BOSTON — One month after a Boston emergency medical technician was stabbed multiple times by a patient, their fellow EMTs and paramedics are getting specialized self-defense training at the union office.
Racing to a scene in an ambulance to help someone can be a dangerous job.
"They may be thinking, 'this person isn't trying to help me,'" said Michel Jean Juste.
EMTs and paramedics can be targets. Two EMT attacks last month prompted the EMS division of the Boston Patrolmen's Association – a union – to hire Shawn Marando to teach a unique form of self-defense.
Marando, a Boston Police officer adapted portions of the Korean Martial art, Hapkido in a way that could be used by police, and first responders and began calling it 'Copkido.' It's adapted specifically for police and first responders.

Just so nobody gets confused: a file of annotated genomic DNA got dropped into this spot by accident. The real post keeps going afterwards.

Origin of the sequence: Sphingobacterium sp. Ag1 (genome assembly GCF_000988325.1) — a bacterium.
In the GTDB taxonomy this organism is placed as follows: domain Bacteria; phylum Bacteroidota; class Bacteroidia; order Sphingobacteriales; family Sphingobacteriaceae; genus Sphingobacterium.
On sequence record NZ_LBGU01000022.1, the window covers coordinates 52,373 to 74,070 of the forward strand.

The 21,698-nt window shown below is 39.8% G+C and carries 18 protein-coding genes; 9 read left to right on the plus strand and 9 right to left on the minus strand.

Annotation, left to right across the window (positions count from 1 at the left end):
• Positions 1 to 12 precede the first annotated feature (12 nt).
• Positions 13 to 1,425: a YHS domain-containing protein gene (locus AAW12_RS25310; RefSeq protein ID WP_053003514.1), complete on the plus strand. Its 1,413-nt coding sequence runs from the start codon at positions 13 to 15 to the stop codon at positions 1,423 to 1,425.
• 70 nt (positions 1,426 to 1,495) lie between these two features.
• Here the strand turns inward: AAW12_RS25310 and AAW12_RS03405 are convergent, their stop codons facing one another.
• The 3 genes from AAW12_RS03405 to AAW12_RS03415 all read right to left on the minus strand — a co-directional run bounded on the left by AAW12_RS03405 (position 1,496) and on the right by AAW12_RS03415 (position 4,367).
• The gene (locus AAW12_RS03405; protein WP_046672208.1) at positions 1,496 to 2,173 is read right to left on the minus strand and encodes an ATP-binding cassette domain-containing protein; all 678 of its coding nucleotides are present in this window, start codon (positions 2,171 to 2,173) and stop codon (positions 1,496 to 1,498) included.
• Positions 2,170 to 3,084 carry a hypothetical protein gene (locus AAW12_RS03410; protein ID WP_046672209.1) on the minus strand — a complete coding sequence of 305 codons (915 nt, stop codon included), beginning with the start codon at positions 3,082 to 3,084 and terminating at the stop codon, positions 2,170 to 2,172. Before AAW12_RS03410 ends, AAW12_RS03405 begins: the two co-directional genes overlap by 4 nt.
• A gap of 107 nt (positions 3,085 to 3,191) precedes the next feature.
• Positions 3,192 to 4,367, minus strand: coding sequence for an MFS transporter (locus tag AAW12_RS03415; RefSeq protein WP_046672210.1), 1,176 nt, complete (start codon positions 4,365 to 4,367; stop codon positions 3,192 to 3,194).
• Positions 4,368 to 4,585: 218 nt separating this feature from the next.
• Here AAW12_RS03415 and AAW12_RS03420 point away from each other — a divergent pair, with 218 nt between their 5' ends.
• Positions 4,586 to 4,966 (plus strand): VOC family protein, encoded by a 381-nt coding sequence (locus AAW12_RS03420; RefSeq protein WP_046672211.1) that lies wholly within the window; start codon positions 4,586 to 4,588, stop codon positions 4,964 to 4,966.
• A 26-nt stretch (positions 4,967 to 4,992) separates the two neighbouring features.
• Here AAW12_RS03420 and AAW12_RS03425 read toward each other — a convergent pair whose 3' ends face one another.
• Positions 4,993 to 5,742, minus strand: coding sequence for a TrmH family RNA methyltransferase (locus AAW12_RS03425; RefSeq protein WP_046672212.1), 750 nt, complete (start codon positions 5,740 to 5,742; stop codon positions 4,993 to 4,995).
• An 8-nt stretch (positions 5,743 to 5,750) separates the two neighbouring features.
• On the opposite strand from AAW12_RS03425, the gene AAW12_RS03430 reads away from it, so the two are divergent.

'Copkido' is designed to teach techniques such as breakaways to get away cleanly from someone you'd be able to strike.
"To use a baton against someone and actually strike them, I disagree," Marando said.
"Being able to restrain someone, so they don't hurt you and you don't hurt them," said Lt. Tania MacNeil of Boston EMS.
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